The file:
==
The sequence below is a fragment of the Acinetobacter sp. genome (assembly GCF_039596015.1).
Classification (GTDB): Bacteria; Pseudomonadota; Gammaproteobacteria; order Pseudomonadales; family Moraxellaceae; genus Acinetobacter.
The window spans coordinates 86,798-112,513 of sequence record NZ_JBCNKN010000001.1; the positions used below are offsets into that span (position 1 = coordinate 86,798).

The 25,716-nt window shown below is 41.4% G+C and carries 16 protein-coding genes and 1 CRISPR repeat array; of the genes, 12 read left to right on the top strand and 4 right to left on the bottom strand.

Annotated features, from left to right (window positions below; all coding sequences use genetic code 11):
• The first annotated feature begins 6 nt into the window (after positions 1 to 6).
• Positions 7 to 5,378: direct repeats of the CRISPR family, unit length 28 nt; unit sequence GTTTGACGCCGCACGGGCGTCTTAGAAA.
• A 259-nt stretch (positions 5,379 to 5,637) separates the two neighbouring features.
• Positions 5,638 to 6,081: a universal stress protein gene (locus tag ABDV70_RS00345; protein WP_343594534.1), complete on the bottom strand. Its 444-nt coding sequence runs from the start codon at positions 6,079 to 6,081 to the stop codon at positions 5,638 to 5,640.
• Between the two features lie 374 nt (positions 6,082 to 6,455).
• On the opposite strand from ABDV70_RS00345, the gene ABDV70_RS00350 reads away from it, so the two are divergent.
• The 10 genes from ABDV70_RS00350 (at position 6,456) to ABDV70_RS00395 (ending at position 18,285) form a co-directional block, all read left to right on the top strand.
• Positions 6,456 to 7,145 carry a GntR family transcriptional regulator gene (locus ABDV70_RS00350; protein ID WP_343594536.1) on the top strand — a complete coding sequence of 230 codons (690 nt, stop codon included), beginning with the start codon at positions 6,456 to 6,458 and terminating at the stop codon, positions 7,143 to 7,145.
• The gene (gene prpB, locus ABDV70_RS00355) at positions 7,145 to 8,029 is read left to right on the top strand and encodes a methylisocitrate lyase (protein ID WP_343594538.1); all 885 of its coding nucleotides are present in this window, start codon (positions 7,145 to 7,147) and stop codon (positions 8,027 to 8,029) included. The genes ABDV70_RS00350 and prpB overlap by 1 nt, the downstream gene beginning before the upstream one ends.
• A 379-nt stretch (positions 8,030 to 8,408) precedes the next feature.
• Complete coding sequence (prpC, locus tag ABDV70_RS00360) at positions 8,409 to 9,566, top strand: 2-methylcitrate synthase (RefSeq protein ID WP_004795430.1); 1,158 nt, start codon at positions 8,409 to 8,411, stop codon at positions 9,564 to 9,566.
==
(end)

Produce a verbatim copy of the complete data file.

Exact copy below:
The sequence below is a fragment of the Acinetobacter sp. genome (assembly GCF_039596015.1).
Classification (GTDB): Bacteria; Pseudomonadota; Gammaproteobacteria; order Pseudomonadales; family Moraxellaceae; genus Acinetobacter.
The window spans coordinates 86,798-112,513 of sequence record NZ_JBCNKN010000001.1; the positions used below are offsets into that span (position 1 = coordinate 86,798).

The 25,716-nt window shown below is 41.4% G+C and carries 16 protein-coding genes and 1 CRISPR repeat array; of the genes, 12 read left to right on the top strand and 4 right to left on the bottom strand.

Annotated features, from left to right (window positions below; all coding sequences use genetic code 11):
• The first annotated feature begins 6 nt into the window (after positions 1 to 6).
• Positions 7 to 5,378: direct repeats of the CRISPR family, unit length 28 nt; unit sequence GTTTGACGCCGCACGGGCGTCTTAGAAA.
• A 259-nt stretch (positions 5,379 to 5,637) separates the two neighbouring features.
• Positions 5,638 to 6,081: a universal stress protein gene (locus tag ABDV70_RS00345; protein WP_343594534.1), complete on the bottom strand. Its 444-nt coding sequence runs from the start codon at positions 6,079 to 6,081 to the stop codon at positions 5,638 to 5,640.
• Between the two features lie 374 nt (positions 6,082 to 6,455).
• On the opposite strand from ABDV70_RS00345, the gene ABDV70_RS00350 reads away from it, so the two are divergent.
• The 10 genes from ABDV70_RS00350 (at position 6,456) to ABDV70_RS00395 (ending at position 18,285) form a co-directional block, all read left to right on the top strand.
• Positions 6,456 to 7,145 carry a GntR family transcriptional regulator gene (locus ABDV70_RS00350; protein ID WP_343594536.1) on the top strand — a complete coding sequence of 230 codons (690 nt, stop codon included), beginning with the start codon at positions 6,456 to 6,458 and terminating at the stop codon, positions 7,143 to 7,145.
• The gene (gene prpB, locus ABDV70_RS00355) at positions 7,145 to 8,029 is read left to right on the top strand and encodes a methylisocitrate lyase (protein ID WP_343594538.1); all 885 of its coding nucleotides are present in this window, start codon (positions 7,145 to 7,147) and stop codon (positions 8,027 to 8,029) included. The genes ABDV70_RS00350 and prpB overlap by 1 nt, the downstream gene beginning before the upstream one ends.
• A 379-nt stretch (positions 8,030 to 8,408) precedes the next feature.
• Complete coding sequence (prpC, locus tag ABDV70_RS00360) at positions 8,409 to 9,566, top strand: 2-methylcitrate synthase (RefSeq protein ID WP_004795430.1); 1,158 nt, start codon at positions 8,409 to 8,411, stop codon at positions 9,564 to 9,566.